News Release

Beyond Wisconsin: “The Case Against the Middle Class”

ANDY KROLL, andykroll at gmail.com
Kroll, a reporter for Mother Jones magazine and an associate editor at TomDispatch.com, just wrote the piece “Getting Rolled in Wisconsin,” which states: “The energy of the Wisconsin uprising was never electoral. The movement’s mistake: letting itself be channeled solely into traditional politics, into the usual box of uninspired candidates and the usual line-up of debates, primaries, and general elections. The uprising was too broad and diverse to fit electoral politics comfortably. You can’t play a symphony with a single instrument. Nor can you funnel the energy and outrage of a popular movement into a single race, behind a single well-worn candidate, at a time when all the money in the world from corporate ‘individuals’ and right-wing billionaires is pouring into races like the Walker recall.”

ARUN GUPTA, ebrowniess at yahoo.com
Gupta, a founding editor of the Indypendent magazine and the Occupy Wall Street Journal, recently wrote the piece “Wisconsin’s Recall Election: An Ominous Crucible of U.S. Politics.”

He said today: “The Wisconsin recall election is a snapshot of an organized, energized right swimming in cash, a Democratic Party in disarray, a labor movement sliding toward oblivion and an Obama campaign in deep trouble. The continuous protests by tens of thousands last year in Madison put the right on the defensive and proved real power can be exercised outside the voting booth. The instant Democratic and union leaders steered the Wisconsin Uprising into electoral politics spelled doom. Democrats are bereft of principles other than those provided by pollsters and consultants. Progressives confuse elections with movements. And unions have lost their organizing muscles. The result is a party and president who talk endlessly about the middle class, but endorse similar austerity policies as the right. And they run away from their true base — workers, the marginally employed and the poor, who now make up the majority of the country.”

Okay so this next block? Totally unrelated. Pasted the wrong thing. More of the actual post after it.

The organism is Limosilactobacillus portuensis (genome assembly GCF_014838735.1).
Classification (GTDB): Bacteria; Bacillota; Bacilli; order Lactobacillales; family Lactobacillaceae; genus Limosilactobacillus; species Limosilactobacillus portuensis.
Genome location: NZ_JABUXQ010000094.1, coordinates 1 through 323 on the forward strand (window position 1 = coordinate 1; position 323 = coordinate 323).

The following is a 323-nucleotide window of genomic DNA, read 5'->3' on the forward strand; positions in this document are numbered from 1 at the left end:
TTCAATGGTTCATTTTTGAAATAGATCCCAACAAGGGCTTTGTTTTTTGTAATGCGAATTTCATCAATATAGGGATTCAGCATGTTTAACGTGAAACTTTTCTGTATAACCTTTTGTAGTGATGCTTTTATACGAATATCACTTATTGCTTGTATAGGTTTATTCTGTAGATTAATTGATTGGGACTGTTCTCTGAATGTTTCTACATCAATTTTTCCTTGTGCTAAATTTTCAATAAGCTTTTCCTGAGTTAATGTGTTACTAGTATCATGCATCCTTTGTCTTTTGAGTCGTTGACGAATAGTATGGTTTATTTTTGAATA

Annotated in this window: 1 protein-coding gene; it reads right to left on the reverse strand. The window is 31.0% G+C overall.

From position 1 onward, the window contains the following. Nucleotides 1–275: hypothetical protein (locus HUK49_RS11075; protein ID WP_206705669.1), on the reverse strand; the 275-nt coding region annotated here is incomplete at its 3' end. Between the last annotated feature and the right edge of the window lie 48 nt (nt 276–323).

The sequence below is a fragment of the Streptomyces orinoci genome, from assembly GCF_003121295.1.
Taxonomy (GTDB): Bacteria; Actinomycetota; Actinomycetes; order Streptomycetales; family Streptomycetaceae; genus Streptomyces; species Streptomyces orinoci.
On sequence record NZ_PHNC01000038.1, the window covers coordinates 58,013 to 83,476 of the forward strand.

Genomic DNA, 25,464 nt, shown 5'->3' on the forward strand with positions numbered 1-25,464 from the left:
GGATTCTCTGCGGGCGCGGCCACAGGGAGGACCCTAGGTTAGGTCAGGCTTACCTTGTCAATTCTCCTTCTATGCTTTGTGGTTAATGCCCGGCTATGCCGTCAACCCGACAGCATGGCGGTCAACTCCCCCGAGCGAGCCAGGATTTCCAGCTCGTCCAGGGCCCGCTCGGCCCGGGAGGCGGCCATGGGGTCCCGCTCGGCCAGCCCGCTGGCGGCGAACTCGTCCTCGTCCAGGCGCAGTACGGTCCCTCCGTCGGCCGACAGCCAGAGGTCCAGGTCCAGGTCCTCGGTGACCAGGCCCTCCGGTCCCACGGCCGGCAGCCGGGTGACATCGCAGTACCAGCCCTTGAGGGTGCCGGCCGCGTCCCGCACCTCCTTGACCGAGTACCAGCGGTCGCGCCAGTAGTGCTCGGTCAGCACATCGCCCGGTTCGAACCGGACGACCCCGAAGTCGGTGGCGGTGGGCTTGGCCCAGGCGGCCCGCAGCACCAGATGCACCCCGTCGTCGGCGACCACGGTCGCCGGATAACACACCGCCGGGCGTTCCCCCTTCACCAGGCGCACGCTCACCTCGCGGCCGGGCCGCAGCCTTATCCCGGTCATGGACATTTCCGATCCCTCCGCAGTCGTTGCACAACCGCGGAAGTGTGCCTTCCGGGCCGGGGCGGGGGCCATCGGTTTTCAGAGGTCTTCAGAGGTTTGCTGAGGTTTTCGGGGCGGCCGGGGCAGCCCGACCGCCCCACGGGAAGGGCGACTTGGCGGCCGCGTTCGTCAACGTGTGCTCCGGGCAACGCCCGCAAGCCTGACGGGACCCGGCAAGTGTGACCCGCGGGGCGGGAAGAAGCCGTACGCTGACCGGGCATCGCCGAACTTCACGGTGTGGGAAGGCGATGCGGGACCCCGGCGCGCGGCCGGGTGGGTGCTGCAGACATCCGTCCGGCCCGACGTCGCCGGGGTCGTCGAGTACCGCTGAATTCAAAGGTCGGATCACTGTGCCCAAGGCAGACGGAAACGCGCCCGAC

In April of 2011, Gupta wrote a piece titled “The Case Against the Middle Class,” which stated: “In Madison, however, the intoxicating talk of ‘general strike’ has been replaced by recall elections to oust eight Republican state senators. A general strike requires months of education, debate, organizing, community outreach, producing media, building links to other sectors. Labor has the resources in terms of money, staff and infrastructure. There is no guarantee of victory, but it would be a glorious display of the chaos and creativity of democracy.

“A recall election, on the other hand, is authoritarian politics run by self-selected consultants, pollsters, wealthy donors and Democratic Party honchos. They need labor, but only as a mindless automaton to gather signatures, do phone banking, get out the vote and spread messaging decreed from above.

“This is symptomatic of labor’s deeper malaise in which it can’t see beyond the market, the middle class and electoral politics. By some estimates, in the last two election cycles, organized labor poured more than half-a-billion dollars into the Democratic Party with disastrous results.

“What if organized labor had poured one or $200 million into organizing the unemployed? This could have created a mass popular force on the left, but its politics might have been more radical than middle-class conformism.”